Sitting down to write this, I tried to think of an analogy. An analogy involving a person who broke up with a temporary special someone, got another temporary special someone, but in the end, really just missed their first temporary special someone. But the best I could come up with was the story of a guy named James who had a girlfriend named Mary, broke up with her, started dating a girl named Marisa, but ended up missing Mary even though he discovered Mary had a new boyfriend who treated her like she was a Princess in 16th century Europe. It did not make much sense, and the only conclusion any rational person could have drawn from it was my analogy writing was as on point as a Kwame Brown free throw.
So instead of using a bad analogy to lead into a post about Nikola Vucevic, I'll just talk about Nikola Vucevic.
Drafted 16th overall in 2011, the Montenegrin center arrived in Philadelphia with little fanfare and little in the way of upside. His spot in the NBA was always thought to be that of a back-up big man on a good team. Don't get me wrong, back-up bigs are not without value, just when you are a team toiled in mediocrity like the Sixers were, drafting a back-up big man is a short-term fix to a long-term issue. It wasn't particularly wise considering who was still available at the time (Kenneth Faried), and seeing as how the 2011-12 season ended up for him, probably was still not considered the wisest of selections. Remember when Vucevic could not sniff the court in the playoffs against Boston despite Spencer Hawes getting absolutely dominated by Kevin Garnett night in and night out? Good times.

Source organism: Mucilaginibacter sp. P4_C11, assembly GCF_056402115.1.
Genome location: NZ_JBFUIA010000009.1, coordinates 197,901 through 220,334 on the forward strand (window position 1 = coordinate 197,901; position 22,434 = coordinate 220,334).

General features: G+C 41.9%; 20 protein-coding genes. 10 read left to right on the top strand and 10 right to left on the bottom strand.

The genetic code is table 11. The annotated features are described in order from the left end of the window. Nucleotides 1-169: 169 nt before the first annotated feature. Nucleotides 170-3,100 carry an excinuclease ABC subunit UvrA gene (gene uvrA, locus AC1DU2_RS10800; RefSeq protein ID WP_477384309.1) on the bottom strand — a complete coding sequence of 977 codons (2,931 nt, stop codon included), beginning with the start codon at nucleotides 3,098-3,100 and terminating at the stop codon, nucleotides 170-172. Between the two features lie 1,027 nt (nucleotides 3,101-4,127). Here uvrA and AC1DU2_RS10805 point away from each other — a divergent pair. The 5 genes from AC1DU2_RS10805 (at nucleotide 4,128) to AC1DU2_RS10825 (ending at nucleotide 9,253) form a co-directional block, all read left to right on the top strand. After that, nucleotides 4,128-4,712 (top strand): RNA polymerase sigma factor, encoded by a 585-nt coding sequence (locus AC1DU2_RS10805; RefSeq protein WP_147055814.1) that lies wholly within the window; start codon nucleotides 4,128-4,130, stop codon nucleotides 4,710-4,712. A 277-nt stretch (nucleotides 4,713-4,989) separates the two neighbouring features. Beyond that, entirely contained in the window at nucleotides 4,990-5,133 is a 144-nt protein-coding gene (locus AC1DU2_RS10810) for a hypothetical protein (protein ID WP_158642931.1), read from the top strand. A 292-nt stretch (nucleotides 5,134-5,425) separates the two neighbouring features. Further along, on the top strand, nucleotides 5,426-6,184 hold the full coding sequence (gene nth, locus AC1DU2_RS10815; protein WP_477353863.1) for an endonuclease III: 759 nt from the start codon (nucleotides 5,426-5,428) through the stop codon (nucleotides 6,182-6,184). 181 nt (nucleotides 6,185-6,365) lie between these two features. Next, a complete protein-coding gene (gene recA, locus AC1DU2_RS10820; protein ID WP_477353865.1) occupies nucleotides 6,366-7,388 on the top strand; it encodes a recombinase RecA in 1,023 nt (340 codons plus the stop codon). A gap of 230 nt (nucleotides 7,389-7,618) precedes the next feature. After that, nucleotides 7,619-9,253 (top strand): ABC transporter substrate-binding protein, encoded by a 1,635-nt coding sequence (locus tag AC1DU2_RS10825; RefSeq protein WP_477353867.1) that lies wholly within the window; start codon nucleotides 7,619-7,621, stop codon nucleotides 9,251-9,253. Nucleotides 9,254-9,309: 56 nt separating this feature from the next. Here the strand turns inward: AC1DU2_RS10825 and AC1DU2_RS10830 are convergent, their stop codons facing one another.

The 2012 offseason finally gave Vucevic some usage when the Sixers were able to package him along with Andre Iguodala, Moe Harkless, and a future protected first round pick in order to land Andrew Bynum in the Dwight Howard trade. Iguodala went to Denver, everyone else, including Vucevic, went to Orlando. It was a move much celebrated at the time and debated since with Andrew Bynum's knees spontaneously turning into rubble. I've already discussed this at length and this post won't be about Bynum. If you want Vucevic on how he relates to Bynum's situation, check out the story in the "discussed this" hyperlink above.
Instead this will be about Vucevic himself and his production compared to others. Vucevic has frequently been lauded for his play in Orlando, and his franchise record 29 rebounds in a single game has certainly gotten people to take notice, as the Magic are a franchise that once employed Dwight Howard and Shaq Diesel.
Last season, Vuce was, in short, not a very good basketball player. Per 40 minutes, his true shooting percentage was 46.3%, his ORR was 11.9, his DRR 21.7, and his PER 13.0, high enough to deserve a spot on the bench, but hardly anything to qualify him as a must-keep player. His offensive rating was 99; his defensive rating 97.
Compare that to Mr. Vucevic this season, and we see some improvements, but not overly significant ones. His true shooting percentage thus far this season is 50.9%, a nice increase that I'll get to later. His ORR is 12.3, his DRR has increased sharply to 27.0, and his PER has gone up to 15.77. His offensive rating 106, his defensive rating 103.
Nik has improved most facets of his game year to year. His playing time has almost doubled so his counting stats look way better, but if you adjust everything to per 40 minutes, you still see improvement. But he still has some massive flaws that have remained consistent in the two seasons, including free throw rate (1.7 attempts per 40 minutes last season, 1.9 per 40 minutes this season) and his defensive rating which has also gone up, although part of that can be explained away by the poor quality of his teammates in Orlando.
But let's put all of this into context. Let's compare Vucevic with some other NBA centers. First, true shooting percentage.